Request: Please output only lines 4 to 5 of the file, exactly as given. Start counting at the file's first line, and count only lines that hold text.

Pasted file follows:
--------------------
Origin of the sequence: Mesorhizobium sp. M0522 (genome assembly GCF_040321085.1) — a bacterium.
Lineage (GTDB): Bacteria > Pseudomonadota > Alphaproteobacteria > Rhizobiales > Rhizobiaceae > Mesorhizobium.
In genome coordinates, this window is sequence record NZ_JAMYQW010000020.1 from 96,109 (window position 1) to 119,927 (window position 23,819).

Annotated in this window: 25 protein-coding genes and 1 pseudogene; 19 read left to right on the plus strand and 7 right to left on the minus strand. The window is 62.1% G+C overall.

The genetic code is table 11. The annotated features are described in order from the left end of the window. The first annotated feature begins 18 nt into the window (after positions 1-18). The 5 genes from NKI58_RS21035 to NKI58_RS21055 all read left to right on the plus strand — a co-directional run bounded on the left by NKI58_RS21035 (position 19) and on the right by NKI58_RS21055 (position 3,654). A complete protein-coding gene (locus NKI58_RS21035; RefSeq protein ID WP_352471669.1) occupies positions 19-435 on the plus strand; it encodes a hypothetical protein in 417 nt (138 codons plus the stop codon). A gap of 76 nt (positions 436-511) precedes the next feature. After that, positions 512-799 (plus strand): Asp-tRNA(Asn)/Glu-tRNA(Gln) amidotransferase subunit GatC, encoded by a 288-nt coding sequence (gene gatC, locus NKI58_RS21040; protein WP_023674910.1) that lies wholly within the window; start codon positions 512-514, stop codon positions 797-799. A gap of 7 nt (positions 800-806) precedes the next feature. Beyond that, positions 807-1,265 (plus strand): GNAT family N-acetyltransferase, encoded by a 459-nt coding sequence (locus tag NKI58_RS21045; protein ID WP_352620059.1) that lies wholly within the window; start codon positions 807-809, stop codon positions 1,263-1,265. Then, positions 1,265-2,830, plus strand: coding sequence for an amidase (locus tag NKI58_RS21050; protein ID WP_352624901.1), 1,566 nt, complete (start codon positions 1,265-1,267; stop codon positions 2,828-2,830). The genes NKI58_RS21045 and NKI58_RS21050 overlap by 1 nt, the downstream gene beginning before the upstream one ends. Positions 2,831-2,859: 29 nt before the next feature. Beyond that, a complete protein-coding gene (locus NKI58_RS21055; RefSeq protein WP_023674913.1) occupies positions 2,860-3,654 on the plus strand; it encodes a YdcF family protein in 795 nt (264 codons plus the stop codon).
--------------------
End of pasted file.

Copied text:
Annotated in this window: 25 protein-coding genes and 1 pseudogene; 19 read left to right on the plus strand and 7 right to left on the minus strand. The window is 62.1% G+C overall.

The genetic code is table 11. The annotated features are described in order from the left end of the window. The first annotated feature begins 18 nt into the window (after positions 1-18). The 5 genes from NKI58_RS21035 to NKI58_RS21055 all read left to right on the plus strand — a co-directional run bounded on the left by NKI58_RS21035 (position 19) and on the right by NKI58_RS21055 (position 3,654). A complete protein-coding gene (locus NKI58_RS21035; RefSeq protein ID WP_352471669.1) occupies positions 19-435 on the plus strand; it encodes a hypothetical protein in 417 nt (138 codons plus the stop codon). A gap of 76 nt (positions 436-511) precedes the next feature. After that, positions 512-799 (plus strand): Asp-tRNA(Asn)/Glu-tRNA(Gln) amidotransferase subunit GatC, encoded by a 288-nt coding sequence (gene gatC, locus NKI58_RS21040; protein WP_023674910.1) that lies wholly within the window; start codon positions 512-514, stop codon positions 797-799. A gap of 7 nt (positions 800-806) precedes the next feature. Beyond that, positions 807-1,265 (plus strand): GNAT family N-acetyltransferase, encoded by a 459-nt coding sequence (locus tag NKI58_RS21045; protein ID WP_352620059.1) that lies wholly within the window; start codon positions 807-809, stop codon positions 1,263-1,265. Then, positions 1,265-2,830, plus strand: coding sequence for an amidase (locus tag NKI58_RS21050; protein ID WP_352624901.1), 1,566 nt, complete (start codon positions 1,265-1,267; stop codon positions 2,828-2,830). The genes NKI58_RS21045 and NKI58_RS21050 overlap by 1 nt, the downstream gene beginning before the upstream one ends. Positions 2,831-2,859: 29 nt before the next feature. Beyond that, a complete protein-coding gene (locus NKI58_RS21055; RefSeq protein WP_023674913.1) occupies positions 2,860-3,654 on the plus strand; it encodes a YdcF family protein in 795 nt (264 codons plus the stop codon).